Published data were used to analyse the long-term annual temperature trends at eight locations located in northern Australia. Stations are located in states of Western Australia, Northern Territory and Queensland. All of the stations are located at latitudes north of 26 deg S. Similarities in the trends for individual stations enabled a comprehensive trend to be established for the whole region.
The data used were all from the website of BOM (the Australian Bureau of Meteorology). Only raw data were used (ie as originally recorded, without any adjustments). Data were only used from stations located in rural areas or in small towns so as to avoid the possible influence of urbanisation on the temperatures.
The periods of the data ranged from 108 years to 138 years(the earliest record, at Alice Springs, commencing in 1872).
Two stations, Darwin and Alice Springs, had major relocations near the middle of their records but were used in the present analysis because of their longevity and geographical representativeness:
- The recorded temperatures at Darwin Post Office, which commenced in January 1882, ceased suddenly on 19 February 1942 with the Japanese bombing that destroyed much of the city. Fortunately temperature records had commenced in February 1941 at Darwin Airport, a distance of about 6 km inland from the Post Office station. No useful correlation could be deduced from the short period of overlapping records. However, a comparison of the annual mean trendlines before and after 1941 allowed an approximate adjustment for consistency to be made. An adjustment of -0.6 deg C (ie a reduction) was therefore made to the Darwin Post Office annual mean temperatures for the period 1882-1941.
- The recorded temperatures at Alice Springs Post Office, which commenced in March 1878, ceased in December 1953. Temperature records had commenced in November 1941 at Alice Springs Airport, a distance of about 13 km south from the Post Office station. A correlation of the annual mean temperatures at the two stations indicated that no adjustments were nececessary to attain consistency, although there were seasonal differences. No adjustments were therefore made to the Alice Springs Post Office annual mean temperatures for the period 1882-1953.
The plots shown below are of the annual mean temperatures at each of the eight locations. On each plot a polynomial “best fit” trendline has been added. It should be noted that the trendlines near each extremity (ie near the start and end of the records) are quite sensitive to individual data points, whereas trendlines within the main body of the record are much more stable and reliable.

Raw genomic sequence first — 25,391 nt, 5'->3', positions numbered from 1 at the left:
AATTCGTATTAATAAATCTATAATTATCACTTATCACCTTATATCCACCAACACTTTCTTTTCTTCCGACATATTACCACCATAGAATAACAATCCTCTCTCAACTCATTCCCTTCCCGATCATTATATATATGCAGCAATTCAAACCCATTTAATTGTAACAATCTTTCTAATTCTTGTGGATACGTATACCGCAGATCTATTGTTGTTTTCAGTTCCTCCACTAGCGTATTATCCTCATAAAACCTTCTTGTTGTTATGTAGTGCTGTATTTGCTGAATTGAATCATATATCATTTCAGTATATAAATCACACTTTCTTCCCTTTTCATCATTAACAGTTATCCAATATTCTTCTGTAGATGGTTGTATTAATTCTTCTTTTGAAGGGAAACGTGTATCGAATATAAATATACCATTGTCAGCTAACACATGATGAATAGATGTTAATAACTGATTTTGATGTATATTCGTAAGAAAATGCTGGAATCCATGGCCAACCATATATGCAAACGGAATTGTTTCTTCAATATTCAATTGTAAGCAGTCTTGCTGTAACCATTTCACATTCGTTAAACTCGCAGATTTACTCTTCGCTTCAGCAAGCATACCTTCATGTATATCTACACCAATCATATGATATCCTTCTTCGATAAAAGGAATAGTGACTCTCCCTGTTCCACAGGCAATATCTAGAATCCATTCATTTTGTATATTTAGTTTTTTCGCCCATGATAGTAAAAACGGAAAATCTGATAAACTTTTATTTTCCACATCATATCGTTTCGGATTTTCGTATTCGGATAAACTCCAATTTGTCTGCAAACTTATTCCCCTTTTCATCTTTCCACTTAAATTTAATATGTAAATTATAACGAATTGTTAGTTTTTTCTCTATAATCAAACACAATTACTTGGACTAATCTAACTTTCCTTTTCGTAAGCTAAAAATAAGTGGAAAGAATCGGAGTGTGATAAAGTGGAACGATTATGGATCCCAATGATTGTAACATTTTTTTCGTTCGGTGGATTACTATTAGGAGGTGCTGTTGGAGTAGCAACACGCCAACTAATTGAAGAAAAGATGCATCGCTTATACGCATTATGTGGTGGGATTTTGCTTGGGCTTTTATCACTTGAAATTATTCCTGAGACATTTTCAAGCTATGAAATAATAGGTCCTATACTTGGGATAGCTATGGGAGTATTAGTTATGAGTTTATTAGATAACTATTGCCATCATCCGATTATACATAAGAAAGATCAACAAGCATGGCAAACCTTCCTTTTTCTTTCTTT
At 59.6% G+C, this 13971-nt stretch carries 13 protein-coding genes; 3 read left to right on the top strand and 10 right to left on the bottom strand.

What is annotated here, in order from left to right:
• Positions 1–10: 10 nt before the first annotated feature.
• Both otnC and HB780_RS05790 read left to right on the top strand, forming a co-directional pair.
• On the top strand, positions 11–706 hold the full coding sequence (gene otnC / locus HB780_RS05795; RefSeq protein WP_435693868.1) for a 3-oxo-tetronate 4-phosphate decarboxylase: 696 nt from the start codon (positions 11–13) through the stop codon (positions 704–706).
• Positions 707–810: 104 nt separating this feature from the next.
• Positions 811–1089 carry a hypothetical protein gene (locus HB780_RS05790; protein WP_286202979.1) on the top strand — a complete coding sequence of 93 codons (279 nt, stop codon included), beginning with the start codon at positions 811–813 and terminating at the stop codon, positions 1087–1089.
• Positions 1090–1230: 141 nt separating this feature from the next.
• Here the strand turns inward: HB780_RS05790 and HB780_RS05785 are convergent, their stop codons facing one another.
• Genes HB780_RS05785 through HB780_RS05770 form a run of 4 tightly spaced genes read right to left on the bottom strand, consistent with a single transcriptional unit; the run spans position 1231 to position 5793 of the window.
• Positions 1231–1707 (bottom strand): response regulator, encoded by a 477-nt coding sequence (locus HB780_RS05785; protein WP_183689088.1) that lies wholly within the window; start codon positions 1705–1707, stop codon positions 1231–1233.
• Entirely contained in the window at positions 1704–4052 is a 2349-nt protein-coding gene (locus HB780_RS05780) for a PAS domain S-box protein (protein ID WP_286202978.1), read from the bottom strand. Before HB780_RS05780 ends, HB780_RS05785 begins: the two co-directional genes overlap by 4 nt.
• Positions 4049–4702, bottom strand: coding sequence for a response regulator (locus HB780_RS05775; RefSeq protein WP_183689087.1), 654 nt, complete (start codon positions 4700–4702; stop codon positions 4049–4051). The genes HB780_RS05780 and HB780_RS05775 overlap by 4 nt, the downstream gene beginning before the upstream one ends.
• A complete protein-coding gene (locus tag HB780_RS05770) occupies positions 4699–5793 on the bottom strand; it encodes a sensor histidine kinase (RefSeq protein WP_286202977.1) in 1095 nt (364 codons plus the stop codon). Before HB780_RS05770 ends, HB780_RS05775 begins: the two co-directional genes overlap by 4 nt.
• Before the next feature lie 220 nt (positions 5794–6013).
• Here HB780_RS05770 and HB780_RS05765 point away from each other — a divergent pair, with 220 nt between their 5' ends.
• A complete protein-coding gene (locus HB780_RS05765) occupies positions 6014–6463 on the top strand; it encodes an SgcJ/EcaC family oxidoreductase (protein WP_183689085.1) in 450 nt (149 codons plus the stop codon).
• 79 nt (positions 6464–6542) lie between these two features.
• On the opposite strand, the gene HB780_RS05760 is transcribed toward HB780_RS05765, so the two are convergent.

COMPARISON OF TRENDLINES
Annual Mean Temperature Trends
[ The basis of these trendlines can be seen from the analyses for the eight individual stations – see next section ]
Annual Mean Temperature Residual Trends
[ The individual trend-lines have been adjusted by constant amounts to be approximately zero at trend peaks around 1960 ]
ANNUAL MEAN TEMPERATURE TRENDS FOR INDIVIDUAL STATIONS
Marble Bar (Western Australia) 1901-2015
Darwin (Northern Territory) 1882-2015
Alice Springs (Northern Territory) 1872-2015
Burketown (Queensland) 1890-2009
Richmond (Queensland) 1893-2015
Innisfail (Queensland) 1981-2015
Boulia (Queensland) 1888-2015
Gayndah (Queensland) 1910-2009
DISCUSSION AND COMMENTS
- The annual mean temperature trend-lines for eight stations are similar, especially since about 1920. Prior to about 1920 the trendlines are more variable.
- A cyclical pattern in the trend-line is apparent at the eight stations. A Low occurred in around 1960, and Highs occurred in around 1920 and 2000, indicating a cyclical wavelength of about 80 years.
- The ~2000 peak was generally about 0.5-1.0 deg C higher that that in ~1960.
- The ~1980 trough was generally about 0.5-1.2 deg C less than the peak in ~1950.
- The general consistency of the annual mean temperature trend-lines of the eight widely separated stations provides support for the good quality of the data and the conclusions drawn from the analysis.
- The increase in the annual temperature trend since around 1960 is typically around 0.5-1.0 deg C with indications of a cyclical peak around 2000.
- Another cyclical peak around 1920 is less well defined, with a median temperature about 0.2 deg C higher than around 1960.
- None of the eight stations show any abnormal increase in annual mean temperature in recent decades.
This article was written by Brian Gunter of Narooma, NSW. In his previous life Brian was an engineering hydrologist involved over many years in the analysis of rainfall and river flow data for the planning of water resources projects in Australia, Asia and Africa. In recent years he has been one of the Marine Rescue NSW (previously Royal Volunteer Coastal Patrol) volunteer weather observers who operate the Narooma station for the Bureau of Meteorology.